Thomas Woods reports on online retailer ASOS and its recent growth, as well as the company’s potential issues.
One of the UK’s largest online retailers, ASOS, have reported a 36% rise in full-year profits as of the end of August. The exceptional shopping demand of the British public during the COVID-19 pandemic has meant that the online retailer was one of the go-to places to purchase during the past year and a half.
This boost in sales was said to have come from a £67 million spend by the British public on leisurewear to use at home during the several lockdowns. The overall revenue of the company also rose 22% to £3.9 billion as the active base of customers increased to 26.4 million, an increase of 13%.
Despite this growth within the company, as the country comes out of the pandemic it is expected that the habits of the public will return to pre-pandemic behaviour. This includes buying more sustainable vintage clothing that looks to fill the popular demand for authentic ’90s and Y2K fashion. Additional supply chain issues and the resignation of CEO Nick Beighton could further a potential dip in profit. It is suggested that these stumbling blocks could reduce 2022 profit by over 40%.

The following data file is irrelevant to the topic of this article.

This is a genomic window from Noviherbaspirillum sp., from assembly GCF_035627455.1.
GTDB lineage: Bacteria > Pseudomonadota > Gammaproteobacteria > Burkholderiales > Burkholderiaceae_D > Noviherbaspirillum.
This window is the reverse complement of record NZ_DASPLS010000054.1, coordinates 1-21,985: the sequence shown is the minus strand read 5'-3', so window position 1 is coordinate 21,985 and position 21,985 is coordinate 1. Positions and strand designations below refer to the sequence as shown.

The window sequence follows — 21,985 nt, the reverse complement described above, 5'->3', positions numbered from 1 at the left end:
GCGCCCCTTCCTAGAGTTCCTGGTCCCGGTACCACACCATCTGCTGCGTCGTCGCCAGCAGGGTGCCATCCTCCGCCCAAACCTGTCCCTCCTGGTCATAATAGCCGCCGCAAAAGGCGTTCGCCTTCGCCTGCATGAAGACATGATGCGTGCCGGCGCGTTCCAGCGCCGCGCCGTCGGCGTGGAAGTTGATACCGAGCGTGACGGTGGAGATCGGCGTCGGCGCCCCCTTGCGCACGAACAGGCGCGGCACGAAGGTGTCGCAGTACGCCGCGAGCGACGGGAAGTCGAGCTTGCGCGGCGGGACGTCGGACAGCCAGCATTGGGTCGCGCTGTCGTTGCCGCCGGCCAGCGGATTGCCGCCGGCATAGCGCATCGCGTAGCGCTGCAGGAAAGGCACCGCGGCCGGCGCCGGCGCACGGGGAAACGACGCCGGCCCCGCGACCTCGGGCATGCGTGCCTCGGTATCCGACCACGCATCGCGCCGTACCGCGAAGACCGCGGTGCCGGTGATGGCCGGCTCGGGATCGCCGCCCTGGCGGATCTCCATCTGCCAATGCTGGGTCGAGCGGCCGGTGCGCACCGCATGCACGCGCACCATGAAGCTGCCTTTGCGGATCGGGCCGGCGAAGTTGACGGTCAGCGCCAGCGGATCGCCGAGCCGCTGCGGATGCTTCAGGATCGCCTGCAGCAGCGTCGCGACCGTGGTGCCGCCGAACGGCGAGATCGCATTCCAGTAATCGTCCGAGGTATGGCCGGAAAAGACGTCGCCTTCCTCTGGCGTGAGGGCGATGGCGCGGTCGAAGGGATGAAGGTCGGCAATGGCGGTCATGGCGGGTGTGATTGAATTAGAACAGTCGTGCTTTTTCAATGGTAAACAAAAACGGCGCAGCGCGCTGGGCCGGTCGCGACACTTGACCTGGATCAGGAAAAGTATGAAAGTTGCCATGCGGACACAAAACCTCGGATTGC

As ASOS’s pandemic performance soared, the growth of the company began to slow this past July. CEO Beighton would not commit to the company over the next five years, with ASOS stating that his departure would allow them to find a new leader that would accelerate international growth.
Clothing rival Boohoo also reported a 12% fall in shares as growth slowed. The impact of Brexit, vintage clothing, and supply chain issues on fast-fashion companies may be a consistent trend over the coming year.
In reference to expanding internationally, chairman Adam Crozier stated that “If we do the right things and we execute there, then the share price should take care of itself”.